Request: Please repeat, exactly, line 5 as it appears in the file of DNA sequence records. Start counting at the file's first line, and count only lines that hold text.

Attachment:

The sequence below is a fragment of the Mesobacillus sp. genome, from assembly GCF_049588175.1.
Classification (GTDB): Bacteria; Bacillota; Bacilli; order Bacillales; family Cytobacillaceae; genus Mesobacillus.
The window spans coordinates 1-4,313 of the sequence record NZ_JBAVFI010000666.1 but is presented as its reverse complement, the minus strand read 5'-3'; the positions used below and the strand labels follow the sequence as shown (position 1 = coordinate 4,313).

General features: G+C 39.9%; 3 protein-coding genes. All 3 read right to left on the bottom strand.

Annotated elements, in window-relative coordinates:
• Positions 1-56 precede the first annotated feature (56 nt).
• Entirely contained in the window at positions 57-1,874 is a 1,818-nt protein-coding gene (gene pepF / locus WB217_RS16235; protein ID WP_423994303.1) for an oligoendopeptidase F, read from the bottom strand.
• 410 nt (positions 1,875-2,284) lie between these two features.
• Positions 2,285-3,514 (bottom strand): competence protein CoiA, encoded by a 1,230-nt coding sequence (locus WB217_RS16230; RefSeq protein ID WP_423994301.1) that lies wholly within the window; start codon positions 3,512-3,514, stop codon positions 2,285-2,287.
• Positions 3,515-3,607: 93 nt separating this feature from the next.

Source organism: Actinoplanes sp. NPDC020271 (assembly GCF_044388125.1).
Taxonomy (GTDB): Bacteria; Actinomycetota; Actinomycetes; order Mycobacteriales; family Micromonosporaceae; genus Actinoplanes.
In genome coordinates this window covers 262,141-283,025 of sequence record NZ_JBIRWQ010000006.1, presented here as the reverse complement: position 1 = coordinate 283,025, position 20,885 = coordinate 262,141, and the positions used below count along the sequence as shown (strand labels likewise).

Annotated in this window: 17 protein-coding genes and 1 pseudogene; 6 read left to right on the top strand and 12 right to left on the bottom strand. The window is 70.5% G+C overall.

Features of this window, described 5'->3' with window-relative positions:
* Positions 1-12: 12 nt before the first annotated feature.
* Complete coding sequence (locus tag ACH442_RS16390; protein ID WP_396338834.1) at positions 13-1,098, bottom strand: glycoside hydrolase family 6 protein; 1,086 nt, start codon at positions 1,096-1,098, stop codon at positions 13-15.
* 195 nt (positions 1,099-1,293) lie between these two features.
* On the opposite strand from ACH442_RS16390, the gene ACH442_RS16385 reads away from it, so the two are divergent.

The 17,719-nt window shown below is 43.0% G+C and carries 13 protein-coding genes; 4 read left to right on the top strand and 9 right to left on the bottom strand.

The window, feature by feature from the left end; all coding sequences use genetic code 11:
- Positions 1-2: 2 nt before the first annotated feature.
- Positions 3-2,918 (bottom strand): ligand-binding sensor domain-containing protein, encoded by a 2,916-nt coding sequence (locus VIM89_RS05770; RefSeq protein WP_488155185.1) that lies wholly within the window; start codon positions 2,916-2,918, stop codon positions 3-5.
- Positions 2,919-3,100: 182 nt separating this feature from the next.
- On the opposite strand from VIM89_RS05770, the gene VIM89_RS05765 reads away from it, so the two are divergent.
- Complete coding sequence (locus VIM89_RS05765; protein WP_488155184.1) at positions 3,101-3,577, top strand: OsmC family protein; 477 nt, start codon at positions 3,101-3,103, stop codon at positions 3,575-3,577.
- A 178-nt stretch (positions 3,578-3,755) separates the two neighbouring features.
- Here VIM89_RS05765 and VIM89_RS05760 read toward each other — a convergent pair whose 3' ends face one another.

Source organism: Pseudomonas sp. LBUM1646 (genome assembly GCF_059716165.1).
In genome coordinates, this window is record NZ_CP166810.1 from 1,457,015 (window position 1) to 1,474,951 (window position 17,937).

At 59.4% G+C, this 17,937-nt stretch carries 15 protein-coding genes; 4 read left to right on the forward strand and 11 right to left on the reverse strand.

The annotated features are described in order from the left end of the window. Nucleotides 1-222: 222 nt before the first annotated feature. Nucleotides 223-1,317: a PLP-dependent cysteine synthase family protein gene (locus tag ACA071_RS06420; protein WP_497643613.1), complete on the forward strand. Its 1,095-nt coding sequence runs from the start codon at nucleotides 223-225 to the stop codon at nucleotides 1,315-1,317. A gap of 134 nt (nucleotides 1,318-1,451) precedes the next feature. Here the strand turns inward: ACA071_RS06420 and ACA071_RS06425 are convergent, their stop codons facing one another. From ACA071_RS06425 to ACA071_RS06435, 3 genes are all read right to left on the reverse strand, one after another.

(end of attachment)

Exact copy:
Annotated elements, in window-relative coordinates: